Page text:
Scientists offer a new explanation for a mystery surrounding Jupiter’s two massive asteroid swarms

Scientists offer a new explanation for a mystery surrounding Jupiter’s two massive asteroid swarms

Scientists offer a new explanation for a mystery surrounding Jupiter’s two massive asteroid swarms

Scientists offer a new explanation for a mystery surrounding Jupiter’s two massive asteroid swarms

Credit: Unsplash/CC0 Public Domain

An international team of scientists, including NYU Abu Dhabi researcher Nikolaos Georgakarakos and others from the US, Japan and China, led by Jian Li of Nanjing University, has developed new insights that could explain the numerical asymmetry of the L4 and L5 Jupiter Trojan swarms. to declare. , two clusters of more than 10,000 asteroids that move along Jupiter’s orbital path around the sun.


For decades, scientists have known that there are significantly more asteroids in the L4 swarm than in the L5 swarm, but they have not fully understood the reason for this asymmetry. In the current configuration of the solar system, the two swarms exhibit nearly identical dynamic stability and survival properties, leading scientists to believe that the differences arose in earlier times of our solar system’s life. Determining the cause of these differences could reveal new details about the formation and evolution of the solar system.

In the paper, “Asymmetry in the number of L4 and L5 Jupiter Trojans driven by jumping Jupiter”, published in the journal Astronomy & Astrophysicsthe researchers present a mechanism that may explain the observed number asymmetry.

“We propose that an outward – in terms of distance from the sun – rapid migration of Jupiter may disrupt the configuration of the Trojan swarms, resulting in more stable orbits in the L4 swarm than in the L5 swarm,” Li said.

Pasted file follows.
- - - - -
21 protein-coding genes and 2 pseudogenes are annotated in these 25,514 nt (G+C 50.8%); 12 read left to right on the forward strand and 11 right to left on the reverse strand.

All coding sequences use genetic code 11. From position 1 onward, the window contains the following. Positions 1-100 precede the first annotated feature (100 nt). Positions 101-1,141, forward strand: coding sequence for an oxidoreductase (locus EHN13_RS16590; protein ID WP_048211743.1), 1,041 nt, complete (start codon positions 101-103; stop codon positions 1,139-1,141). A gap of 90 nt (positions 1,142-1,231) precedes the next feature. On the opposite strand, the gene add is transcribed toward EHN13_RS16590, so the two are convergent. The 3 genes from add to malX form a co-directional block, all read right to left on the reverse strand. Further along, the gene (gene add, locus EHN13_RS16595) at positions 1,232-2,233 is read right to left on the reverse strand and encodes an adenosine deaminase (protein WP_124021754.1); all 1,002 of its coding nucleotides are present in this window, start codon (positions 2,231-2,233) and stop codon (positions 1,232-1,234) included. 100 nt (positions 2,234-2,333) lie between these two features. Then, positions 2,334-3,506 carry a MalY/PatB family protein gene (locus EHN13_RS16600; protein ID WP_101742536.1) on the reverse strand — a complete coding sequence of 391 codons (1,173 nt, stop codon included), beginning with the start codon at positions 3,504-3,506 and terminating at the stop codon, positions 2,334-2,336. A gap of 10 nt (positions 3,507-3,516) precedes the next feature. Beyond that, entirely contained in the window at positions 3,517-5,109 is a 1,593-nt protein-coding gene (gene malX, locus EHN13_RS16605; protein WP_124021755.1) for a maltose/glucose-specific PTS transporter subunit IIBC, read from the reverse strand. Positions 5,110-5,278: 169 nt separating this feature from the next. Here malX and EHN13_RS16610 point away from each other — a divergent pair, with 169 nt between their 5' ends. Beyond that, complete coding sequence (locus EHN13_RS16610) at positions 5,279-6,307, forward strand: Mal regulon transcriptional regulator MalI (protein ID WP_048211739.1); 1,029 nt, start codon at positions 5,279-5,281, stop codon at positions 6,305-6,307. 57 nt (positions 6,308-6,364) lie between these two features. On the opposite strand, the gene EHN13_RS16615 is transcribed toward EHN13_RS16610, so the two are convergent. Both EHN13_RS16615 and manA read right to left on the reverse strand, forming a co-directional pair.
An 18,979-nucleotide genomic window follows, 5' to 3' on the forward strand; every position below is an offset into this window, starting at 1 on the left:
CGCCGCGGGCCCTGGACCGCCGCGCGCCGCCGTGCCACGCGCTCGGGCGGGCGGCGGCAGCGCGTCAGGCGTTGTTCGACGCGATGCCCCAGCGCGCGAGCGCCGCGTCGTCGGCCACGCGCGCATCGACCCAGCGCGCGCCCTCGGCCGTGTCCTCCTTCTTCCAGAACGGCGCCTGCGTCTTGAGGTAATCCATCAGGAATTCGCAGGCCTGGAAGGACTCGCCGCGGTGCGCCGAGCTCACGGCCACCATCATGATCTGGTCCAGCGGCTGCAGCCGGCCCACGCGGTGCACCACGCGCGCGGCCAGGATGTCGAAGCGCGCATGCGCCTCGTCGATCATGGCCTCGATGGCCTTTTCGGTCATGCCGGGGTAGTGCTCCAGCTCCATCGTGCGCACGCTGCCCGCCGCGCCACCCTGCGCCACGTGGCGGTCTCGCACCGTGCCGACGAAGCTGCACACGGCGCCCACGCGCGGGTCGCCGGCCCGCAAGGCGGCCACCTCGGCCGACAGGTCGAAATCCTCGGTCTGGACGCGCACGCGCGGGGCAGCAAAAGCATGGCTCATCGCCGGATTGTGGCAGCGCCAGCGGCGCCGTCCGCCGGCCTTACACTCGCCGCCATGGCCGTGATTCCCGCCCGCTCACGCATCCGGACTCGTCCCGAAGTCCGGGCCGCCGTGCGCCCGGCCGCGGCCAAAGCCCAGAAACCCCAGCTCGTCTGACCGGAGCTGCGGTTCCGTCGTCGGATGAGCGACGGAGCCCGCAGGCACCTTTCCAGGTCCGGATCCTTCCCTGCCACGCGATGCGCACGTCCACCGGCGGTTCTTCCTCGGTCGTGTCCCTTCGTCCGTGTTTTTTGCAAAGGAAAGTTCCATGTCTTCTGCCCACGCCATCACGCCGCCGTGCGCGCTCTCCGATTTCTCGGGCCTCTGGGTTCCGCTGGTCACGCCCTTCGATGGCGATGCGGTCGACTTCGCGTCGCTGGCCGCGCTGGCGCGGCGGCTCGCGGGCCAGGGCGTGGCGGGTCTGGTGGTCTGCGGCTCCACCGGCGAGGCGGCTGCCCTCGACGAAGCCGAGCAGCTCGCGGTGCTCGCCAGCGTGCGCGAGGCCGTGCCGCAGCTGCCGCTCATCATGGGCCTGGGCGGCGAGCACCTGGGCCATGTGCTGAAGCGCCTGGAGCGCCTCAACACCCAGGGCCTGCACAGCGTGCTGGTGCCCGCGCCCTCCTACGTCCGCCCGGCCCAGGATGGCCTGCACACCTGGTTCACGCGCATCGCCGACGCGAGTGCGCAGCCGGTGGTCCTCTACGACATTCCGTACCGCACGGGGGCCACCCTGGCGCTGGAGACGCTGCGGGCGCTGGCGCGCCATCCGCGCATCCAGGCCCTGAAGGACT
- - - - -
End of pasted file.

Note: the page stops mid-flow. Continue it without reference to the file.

“This mechanism, which temporarily caused different evolutionary paths for the two asteroid groups sharing Jupiter’s orbit provides a new and natural explanation for the unbiased observation that the L4 asteroids are about 1.6 times more than the asteroids in the L5 swarm.”

The model simulates Jupiter’s orbital evolution caused by a planetary orbital instability in the early solar system. This led to Jupiter’s outward migration at a very fast rate; a migration that the researchers hypothesize may have caused the changes in the stability of the nearby asteroid swarms. Future models could extend this work by incorporating additional aspects of the solar system’s evolution, which could represent it with improved accuracy. This could include simulating Jupiter’s rapid migrations at different speeds and the effects of nearby planets.

“The features of the current solar system contain hitherto unsolved mysteries about its formation and early evolution,” Georgakarakos said.

“The ability to successfully simulate an event from an early stage of the solar system’s development and apply those results to contemporary questions could also be an important tool as astrophysicists and other researchers work to learn more about the dawning of our world.”

More information:
Jian Li et al, Asymmetry in the number of L4 and L5 Jupiter Trojans powered by leaping Jupiter, Astronomy & Astrophysics (2022). DOI: 10.1051/0004-6361/202244443

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Quote: Scientists offer new explanation for a mystery surrounding Jupiter’s two massive asteroid swarms (2023, January 17), retrieved January 18, 2023 from https://phys.org/news/2023-01-scientists-explanation-mystery-jupiter -massive. html

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